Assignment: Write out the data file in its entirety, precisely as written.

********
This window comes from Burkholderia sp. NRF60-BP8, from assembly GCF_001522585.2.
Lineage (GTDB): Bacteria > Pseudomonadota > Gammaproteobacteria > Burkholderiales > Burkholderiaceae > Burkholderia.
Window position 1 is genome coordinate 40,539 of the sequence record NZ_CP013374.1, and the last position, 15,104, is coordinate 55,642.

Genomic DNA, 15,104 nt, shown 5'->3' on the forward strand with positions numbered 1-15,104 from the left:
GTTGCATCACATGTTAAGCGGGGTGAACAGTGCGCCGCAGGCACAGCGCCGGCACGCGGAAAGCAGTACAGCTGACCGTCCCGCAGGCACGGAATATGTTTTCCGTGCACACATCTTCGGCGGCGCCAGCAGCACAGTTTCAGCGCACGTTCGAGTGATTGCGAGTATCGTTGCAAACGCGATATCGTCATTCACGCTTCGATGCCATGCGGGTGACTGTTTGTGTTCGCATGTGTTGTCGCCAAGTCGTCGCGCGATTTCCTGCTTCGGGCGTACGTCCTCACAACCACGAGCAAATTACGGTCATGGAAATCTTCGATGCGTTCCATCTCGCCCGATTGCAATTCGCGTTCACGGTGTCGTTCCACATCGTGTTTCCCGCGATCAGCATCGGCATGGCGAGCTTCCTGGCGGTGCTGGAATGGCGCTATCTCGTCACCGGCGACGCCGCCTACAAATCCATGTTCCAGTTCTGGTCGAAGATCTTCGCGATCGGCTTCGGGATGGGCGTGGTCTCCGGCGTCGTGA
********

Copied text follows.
This window comes from Burkholderia sp. NRF60-BP8, from assembly GCF_001522585.2.
Lineage (GTDB): Bacteria > Pseudomonadota > Gammaproteobacteria > Burkholderiales > Burkholderiaceae > Burkholderia.
Window position 1 is genome coordinate 40,539 of the sequence record NZ_CP013374.1, and the last position, 15,104, is coordinate 55,642.

Genomic DNA, 15,104 nt, shown 5'->3' on the forward strand with positions numbered 1-15,104 from the left:
GTTGCATCACATGTTAAGCGGGGTGAACAGTGCGCCGCAGGCACAGCGCCGGCACGCGGAAAGCAGTACAGCTGACCGTCCCGCAGGCACGGAATATGTTTTCCGTGCACACATCTTCGGCGGCGCCAGCAGCACAGTTTCAGCGCACGTTCGAGTGATTGCGAGTATCGTTGCAAACGCGATATCGTCATTCACGCTTCGATGCCATGCGGGTGACTGTTTGTGTTCGCATGTGTTGTCGCCAAGTCGTCGCGCGATTTCCTGCTTCGGGCGTACGTCCTCACAACCACGAGCAAATTACGGTCATGGAAATCTTCGATGCGTTCCATCTCGCCCGATTGCAATTCGCGTTCACGGTGTCGTTCCACATCGTGTTTCCCGCGATCAGCATCGGCATGGCGAGCTTCCTGGCGGTGCTGGAATGGCGCTATCTCGTCACCGGCGACGCCGCCTACAAATCCATGTTCCAGTTCTGGTCGAAGATCTTCGCGATCGGCTTCGGGATGGGCGTGGTCTCCGGCGTCGTGA